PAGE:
BMC Public Health 04/2013; 13(1):350. DOI:10.1186/1471-2458-13-350 · 2.26 Impact Factor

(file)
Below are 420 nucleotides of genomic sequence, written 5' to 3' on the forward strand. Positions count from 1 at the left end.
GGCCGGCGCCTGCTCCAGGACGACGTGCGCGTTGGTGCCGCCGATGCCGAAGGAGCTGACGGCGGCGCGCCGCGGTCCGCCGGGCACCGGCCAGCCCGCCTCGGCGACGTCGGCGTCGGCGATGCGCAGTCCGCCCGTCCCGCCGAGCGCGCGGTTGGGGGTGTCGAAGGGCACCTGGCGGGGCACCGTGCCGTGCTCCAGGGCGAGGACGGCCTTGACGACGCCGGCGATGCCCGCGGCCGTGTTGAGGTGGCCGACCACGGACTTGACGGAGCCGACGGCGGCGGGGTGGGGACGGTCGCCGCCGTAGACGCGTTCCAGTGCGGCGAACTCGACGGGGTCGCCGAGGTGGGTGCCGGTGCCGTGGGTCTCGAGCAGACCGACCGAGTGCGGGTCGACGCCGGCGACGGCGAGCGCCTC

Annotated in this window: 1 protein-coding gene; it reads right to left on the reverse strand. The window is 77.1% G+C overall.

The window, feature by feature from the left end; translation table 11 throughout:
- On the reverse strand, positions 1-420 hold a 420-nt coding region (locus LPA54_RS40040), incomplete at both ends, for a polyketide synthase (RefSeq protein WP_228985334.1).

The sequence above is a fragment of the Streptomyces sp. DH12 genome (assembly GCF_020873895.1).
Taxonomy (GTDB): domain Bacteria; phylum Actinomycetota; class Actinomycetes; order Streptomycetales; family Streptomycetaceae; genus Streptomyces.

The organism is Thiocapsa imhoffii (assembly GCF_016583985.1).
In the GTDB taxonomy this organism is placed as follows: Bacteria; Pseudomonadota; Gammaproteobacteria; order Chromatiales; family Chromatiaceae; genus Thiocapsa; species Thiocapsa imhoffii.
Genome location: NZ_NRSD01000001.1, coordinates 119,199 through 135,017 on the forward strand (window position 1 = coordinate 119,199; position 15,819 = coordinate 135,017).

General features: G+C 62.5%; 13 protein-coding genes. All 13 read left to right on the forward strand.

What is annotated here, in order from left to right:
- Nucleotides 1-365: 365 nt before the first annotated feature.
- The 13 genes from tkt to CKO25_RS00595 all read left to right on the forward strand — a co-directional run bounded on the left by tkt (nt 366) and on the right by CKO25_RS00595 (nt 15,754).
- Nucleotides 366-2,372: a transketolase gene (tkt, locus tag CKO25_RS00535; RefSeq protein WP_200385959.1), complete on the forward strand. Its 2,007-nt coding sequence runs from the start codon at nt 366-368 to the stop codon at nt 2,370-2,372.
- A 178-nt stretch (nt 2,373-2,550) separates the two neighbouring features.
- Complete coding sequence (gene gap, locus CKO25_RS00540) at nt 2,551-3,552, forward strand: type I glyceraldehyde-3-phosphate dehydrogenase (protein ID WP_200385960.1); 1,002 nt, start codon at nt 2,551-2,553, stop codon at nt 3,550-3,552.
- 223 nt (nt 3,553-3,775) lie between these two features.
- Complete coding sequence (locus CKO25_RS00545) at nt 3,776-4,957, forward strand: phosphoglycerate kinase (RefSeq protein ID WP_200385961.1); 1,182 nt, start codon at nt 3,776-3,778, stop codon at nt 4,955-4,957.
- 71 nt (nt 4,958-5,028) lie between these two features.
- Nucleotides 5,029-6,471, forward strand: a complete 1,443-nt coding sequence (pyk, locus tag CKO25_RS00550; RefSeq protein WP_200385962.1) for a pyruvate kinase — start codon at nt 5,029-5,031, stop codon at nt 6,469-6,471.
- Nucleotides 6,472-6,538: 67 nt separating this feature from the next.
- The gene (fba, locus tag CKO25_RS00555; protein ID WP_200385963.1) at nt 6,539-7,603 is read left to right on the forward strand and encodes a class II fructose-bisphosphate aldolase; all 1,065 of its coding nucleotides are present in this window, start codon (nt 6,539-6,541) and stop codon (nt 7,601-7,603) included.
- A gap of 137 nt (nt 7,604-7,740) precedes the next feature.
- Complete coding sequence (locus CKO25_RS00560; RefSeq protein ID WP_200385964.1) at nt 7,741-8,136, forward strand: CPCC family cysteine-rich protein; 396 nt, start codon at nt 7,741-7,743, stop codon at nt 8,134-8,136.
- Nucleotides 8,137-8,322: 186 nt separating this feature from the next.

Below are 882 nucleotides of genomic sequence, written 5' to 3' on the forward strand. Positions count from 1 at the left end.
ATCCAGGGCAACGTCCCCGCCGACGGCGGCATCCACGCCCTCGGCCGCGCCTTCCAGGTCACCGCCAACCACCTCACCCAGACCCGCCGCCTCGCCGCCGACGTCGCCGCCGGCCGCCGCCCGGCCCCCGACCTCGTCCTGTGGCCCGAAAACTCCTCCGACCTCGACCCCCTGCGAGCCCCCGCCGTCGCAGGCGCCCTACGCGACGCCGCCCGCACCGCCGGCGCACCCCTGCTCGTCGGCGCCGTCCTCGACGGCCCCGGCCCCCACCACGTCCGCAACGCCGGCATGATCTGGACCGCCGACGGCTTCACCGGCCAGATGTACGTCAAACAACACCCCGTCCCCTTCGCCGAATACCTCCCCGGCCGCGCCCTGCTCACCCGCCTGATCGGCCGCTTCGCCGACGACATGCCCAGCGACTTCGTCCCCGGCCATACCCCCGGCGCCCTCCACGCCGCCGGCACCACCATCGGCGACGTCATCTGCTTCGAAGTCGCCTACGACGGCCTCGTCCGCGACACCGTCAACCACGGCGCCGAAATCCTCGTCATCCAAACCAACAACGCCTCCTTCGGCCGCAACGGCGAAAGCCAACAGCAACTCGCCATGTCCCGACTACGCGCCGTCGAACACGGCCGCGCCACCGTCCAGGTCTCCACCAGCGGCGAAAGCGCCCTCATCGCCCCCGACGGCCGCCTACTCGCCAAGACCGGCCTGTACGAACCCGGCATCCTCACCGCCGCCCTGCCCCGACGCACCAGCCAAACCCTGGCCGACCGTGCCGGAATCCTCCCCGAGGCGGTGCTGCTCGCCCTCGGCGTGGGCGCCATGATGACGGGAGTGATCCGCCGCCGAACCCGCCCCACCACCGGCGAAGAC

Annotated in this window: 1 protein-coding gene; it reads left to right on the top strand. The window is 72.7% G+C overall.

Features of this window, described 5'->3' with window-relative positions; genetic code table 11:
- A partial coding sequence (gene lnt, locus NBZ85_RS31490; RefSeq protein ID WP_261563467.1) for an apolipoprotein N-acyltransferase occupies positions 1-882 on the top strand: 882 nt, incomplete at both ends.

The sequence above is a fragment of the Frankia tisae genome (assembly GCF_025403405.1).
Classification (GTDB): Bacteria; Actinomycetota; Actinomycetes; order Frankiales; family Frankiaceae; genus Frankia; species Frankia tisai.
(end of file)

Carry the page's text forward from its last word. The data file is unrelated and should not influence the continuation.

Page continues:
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    ABSTRACT: Background: Fibroblast growth factor 23 (FGF23) has been associated with death in dialysis patients. Since FGF23 shares structural features with FGF19 subfamily members that exert hormonal control of fat mass, we hypothesized that high circulating FGF23 concentrations would be associated with the development of a uremic lipid profile and lower body mass index (BMI). Methods: This study was conducted among 654 patients receiving chronic hemodialysis. C-terminal FGF23 concentrations were measured in stored plasma samples. Linear regression was used to examine the cross-sectional associations of plasma FGF23 concentrations with BMI, total cholesterol (TC), low-density lipoprotein-cholesterol (LDL-C), high-density lipoprotein-cholesterol (HDL-C) and triglycerides. Cox proportional hazard models were used to examine the association between FGF23 concentrations and all-cause mortality. Results: Participants had a mean age of 60 ± 11 years and a median (IQR) FGF23 concentration of 4,212 (1,411-13,816) RU/ml. An increase per SD in log10 FGF23 was associated with lower BMI (β = -1.11; p = 0.008), TC (β = -6.46; p = 0.02), LDL-C (β = -4.73; p = 0.04) and HDL-C (β = -2.14; p = 0.03); after adjusting for age, gender, race, cardiovascular risk factors, serum albumin, markers of mineral metabolism, and use of lipid-lowering drugs. The association of FGF23 with death was attenuated after adjustment for HDL-C (HR of highest quartile 1.53, 95% CI 1.06-2.20 compared to lowest quartile). Conclusion: These results indicate that higher plasma FGF23 levels are associated with lower BMI and dyslipidemia in dialysis patients. The association between FGF23 and death may be mediated through unexplored metabolic risk factors unrelated to mineral metabolism.